Are Oxidative Stress−Activated Signaling Pathways Mediators of Insulin Resistance and β-Cell Dysfunction?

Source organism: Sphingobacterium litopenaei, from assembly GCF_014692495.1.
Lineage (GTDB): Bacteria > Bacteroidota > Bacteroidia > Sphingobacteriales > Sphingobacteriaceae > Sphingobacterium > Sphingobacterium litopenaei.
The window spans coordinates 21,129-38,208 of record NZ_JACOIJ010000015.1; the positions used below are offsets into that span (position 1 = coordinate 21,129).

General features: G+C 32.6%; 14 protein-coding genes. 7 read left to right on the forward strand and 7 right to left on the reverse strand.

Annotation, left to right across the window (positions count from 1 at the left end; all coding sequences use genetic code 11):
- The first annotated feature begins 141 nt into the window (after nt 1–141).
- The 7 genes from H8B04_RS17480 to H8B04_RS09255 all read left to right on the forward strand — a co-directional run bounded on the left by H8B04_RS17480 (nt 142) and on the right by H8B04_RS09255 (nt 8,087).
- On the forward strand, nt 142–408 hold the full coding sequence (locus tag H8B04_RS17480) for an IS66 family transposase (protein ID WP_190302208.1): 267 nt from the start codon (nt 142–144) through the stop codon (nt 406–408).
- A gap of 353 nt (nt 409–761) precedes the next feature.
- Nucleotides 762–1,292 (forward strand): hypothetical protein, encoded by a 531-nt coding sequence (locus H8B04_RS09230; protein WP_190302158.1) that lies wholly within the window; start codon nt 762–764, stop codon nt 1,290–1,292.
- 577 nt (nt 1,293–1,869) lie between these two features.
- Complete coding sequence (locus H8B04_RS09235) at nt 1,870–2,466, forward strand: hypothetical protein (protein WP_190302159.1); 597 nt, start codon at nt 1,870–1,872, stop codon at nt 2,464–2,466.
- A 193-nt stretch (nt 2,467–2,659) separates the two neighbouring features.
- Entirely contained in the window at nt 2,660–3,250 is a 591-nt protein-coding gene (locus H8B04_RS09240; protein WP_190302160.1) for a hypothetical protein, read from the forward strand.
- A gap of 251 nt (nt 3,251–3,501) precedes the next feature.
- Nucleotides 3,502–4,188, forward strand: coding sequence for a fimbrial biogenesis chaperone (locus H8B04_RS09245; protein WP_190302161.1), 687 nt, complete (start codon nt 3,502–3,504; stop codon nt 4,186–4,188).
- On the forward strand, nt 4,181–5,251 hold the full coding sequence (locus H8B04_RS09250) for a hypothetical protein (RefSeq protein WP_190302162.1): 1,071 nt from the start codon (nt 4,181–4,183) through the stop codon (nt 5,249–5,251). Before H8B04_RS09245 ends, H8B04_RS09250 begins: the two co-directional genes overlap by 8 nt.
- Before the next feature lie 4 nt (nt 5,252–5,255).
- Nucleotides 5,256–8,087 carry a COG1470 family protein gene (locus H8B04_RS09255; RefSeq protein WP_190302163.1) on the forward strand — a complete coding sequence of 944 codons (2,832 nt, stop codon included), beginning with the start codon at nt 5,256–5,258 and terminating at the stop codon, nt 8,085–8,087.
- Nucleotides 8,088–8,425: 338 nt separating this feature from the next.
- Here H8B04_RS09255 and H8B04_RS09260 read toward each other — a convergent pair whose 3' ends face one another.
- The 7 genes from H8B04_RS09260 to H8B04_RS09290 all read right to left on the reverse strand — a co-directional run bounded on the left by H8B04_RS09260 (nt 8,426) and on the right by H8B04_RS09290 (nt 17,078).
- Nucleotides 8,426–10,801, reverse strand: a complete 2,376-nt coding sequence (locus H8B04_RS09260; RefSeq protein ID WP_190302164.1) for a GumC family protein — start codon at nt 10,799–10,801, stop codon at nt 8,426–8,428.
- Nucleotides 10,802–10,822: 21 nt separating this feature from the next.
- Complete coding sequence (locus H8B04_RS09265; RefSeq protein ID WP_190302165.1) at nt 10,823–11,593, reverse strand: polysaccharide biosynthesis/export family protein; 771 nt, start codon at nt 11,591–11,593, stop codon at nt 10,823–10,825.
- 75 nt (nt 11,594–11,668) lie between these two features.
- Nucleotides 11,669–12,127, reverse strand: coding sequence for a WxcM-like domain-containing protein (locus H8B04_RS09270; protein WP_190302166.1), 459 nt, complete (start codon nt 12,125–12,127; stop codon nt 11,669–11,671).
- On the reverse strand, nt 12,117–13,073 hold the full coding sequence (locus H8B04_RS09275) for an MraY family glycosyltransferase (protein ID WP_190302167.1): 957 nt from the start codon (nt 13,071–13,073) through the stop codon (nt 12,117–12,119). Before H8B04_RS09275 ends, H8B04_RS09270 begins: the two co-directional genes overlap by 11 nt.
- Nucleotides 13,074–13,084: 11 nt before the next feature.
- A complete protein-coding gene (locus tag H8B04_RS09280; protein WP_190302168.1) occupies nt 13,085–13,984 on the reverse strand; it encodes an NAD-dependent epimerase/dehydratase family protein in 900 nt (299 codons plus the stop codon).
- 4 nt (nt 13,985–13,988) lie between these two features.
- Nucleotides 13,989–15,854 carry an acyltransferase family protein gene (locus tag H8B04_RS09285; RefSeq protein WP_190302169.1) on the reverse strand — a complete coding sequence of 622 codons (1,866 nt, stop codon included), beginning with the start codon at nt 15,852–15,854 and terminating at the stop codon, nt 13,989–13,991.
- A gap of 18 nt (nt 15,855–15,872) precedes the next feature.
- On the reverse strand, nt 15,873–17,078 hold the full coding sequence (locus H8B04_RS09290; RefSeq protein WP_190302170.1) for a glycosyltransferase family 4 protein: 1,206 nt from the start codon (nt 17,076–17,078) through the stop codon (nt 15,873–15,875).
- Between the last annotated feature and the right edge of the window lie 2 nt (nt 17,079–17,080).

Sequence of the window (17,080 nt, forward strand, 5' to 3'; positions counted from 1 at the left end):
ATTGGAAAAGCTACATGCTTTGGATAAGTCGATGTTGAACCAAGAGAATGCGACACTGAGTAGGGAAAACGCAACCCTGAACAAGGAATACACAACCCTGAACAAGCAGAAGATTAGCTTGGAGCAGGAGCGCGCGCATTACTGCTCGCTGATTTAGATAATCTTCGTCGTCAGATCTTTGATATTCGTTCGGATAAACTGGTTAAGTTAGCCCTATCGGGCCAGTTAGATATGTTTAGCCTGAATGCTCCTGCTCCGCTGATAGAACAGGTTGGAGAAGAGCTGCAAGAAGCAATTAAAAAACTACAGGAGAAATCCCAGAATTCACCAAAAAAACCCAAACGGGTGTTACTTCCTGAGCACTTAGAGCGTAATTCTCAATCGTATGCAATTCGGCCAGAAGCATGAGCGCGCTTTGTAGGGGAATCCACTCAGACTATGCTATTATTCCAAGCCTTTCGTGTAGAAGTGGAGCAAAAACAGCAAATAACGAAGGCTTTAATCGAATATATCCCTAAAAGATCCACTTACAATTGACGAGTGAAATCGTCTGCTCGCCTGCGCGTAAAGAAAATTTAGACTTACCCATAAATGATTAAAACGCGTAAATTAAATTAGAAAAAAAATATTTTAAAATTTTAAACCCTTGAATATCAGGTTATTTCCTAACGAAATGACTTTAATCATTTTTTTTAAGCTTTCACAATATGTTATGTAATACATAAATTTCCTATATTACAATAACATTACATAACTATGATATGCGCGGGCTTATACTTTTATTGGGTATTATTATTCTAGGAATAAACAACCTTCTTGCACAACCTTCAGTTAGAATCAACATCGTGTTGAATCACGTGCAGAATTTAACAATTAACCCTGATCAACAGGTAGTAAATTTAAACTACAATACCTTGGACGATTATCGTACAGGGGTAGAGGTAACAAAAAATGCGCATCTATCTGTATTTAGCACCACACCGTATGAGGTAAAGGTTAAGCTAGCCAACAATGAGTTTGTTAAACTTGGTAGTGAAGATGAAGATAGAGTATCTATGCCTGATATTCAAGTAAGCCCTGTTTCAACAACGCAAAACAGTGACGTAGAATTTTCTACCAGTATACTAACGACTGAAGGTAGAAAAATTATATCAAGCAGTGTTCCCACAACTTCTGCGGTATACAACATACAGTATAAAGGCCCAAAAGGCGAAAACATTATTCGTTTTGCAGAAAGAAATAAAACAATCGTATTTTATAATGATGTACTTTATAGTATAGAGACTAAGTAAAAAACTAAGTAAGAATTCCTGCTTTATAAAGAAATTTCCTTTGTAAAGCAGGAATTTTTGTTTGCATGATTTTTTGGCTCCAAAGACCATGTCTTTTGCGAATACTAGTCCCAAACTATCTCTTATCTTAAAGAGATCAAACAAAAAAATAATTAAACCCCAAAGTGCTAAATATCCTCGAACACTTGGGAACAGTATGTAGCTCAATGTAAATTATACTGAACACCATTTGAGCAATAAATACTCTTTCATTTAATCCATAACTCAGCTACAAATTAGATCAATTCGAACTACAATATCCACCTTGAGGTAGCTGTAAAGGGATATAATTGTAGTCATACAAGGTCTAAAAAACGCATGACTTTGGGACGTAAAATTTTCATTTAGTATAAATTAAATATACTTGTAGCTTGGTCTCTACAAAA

In both type 1 and type 2 diabetes, diabetic complications in target organs arise from chronic elevations of glucose. The pathogenic effect of high glucose, possibly in concert with fatty acids, is mediated to a significant extent via increased production of reactive oxygen species (ROS) and reactive nitrogen species (RNS) and subsequent oxidative stress. ROS and RNS directly oxidize and damage DNA, proteins, and lipids. In addition to their ability to directly inflict damage on macromolecules, ROS and RNS indirectly induce damage to tissues by activating a number of cellular stress-sensitive pathways. These pathways include nuclear factor-κB, p38 mitogen-activated protein kinase, NH2-terminal Jun kinases/stress-activated protein kinases, hexosamines, and others. In addition, there is evidence that in type 2 diabetes, the activation of these same pathways by elevations in glucose and free fatty acid (FFA) levels leads to both insulin resistance and impaired insulin secretion. Therefore, we propose here that the hyperglycemia-induced, and possibly FFA-induced, activation of stress pathways plays a key role in the development of not only the late complications in type 1 and type 2 diabetes, but also the insulin resistance and impaired insulin secretion seen in type 2 diabetes.